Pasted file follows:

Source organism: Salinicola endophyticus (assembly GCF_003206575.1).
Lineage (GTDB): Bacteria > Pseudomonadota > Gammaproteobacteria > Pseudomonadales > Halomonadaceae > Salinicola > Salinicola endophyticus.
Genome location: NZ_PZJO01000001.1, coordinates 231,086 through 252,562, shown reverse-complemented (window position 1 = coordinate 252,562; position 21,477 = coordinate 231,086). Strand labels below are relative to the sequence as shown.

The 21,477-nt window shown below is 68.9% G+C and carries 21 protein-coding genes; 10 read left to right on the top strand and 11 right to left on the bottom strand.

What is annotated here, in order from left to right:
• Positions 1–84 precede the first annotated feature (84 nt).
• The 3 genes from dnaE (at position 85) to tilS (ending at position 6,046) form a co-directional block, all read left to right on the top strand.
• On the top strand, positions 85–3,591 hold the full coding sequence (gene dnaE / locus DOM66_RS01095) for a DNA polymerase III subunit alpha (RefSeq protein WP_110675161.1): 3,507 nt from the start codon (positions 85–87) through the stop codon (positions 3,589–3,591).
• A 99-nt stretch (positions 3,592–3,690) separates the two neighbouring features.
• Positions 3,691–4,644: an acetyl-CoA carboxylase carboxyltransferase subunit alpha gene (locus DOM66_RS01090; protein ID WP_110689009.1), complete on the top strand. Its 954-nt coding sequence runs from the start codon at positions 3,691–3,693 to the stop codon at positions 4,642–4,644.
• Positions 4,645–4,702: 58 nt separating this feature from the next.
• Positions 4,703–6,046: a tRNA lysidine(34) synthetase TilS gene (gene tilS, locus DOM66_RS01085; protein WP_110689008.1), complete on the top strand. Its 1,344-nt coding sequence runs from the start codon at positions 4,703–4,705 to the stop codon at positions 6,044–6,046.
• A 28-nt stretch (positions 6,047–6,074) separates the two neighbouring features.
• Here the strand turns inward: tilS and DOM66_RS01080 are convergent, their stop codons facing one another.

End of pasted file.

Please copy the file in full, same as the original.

Source organism: Salinicola endophyticus (assembly GCF_003206575.1).
Lineage (GTDB): Bacteria > Pseudomonadota > Gammaproteobacteria > Pseudomonadales > Halomonadaceae > Salinicola > Salinicola endophyticus.
Genome location: NZ_PZJO01000001.1, coordinates 231,086 through 252,562, shown reverse-complemented (window position 1 = coordinate 252,562; position 21,477 = coordinate 231,086). Strand labels below are relative to the sequence as shown.

The 21,477-nt window shown below is 68.9% G+C and carries 21 protein-coding genes; 10 read left to right on the top strand and 11 right to left on the bottom strand.

What is annotated here, in order from left to right:
• Positions 1–84 precede the first annotated feature (84 nt).
• The 3 genes from dnaE (at position 85) to tilS (ending at position 6,046) form a co-directional block, all read left to right on the top strand.
• On the top strand, positions 85–3,591 hold the full coding sequence (gene dnaE / locus DOM66_RS01095) for a DNA polymerase III subunit alpha (RefSeq protein WP_110675161.1): 3,507 nt from the start codon (positions 85–87) through the stop codon (positions 3,589–3,591).
• A 99-nt stretch (positions 3,592–3,690) separates the two neighbouring features.
• Positions 3,691–4,644: an acetyl-CoA carboxylase carboxyltransferase subunit alpha gene (locus DOM66_RS01090; protein ID WP_110689009.1), complete on the top strand. Its 954-nt coding sequence runs from the start codon at positions 3,691–3,693 to the stop codon at positions 4,642–4,644.
• Positions 4,645–4,702: 58 nt separating this feature from the next.
• Positions 4,703–6,046: a tRNA lysidine(34) synthetase TilS gene (gene tilS, locus DOM66_RS01085; protein WP_110689008.1), complete on the top strand. Its 1,344-nt coding sequence runs from the start codon at positions 4,703–4,705 to the stop codon at positions 6,044–6,046.
• A 28-nt stretch (positions 6,047–6,074) separates the two neighbouring features.
• Here the strand turns inward: tilS and DOM66_RS01080 are convergent, their stop codons facing one another.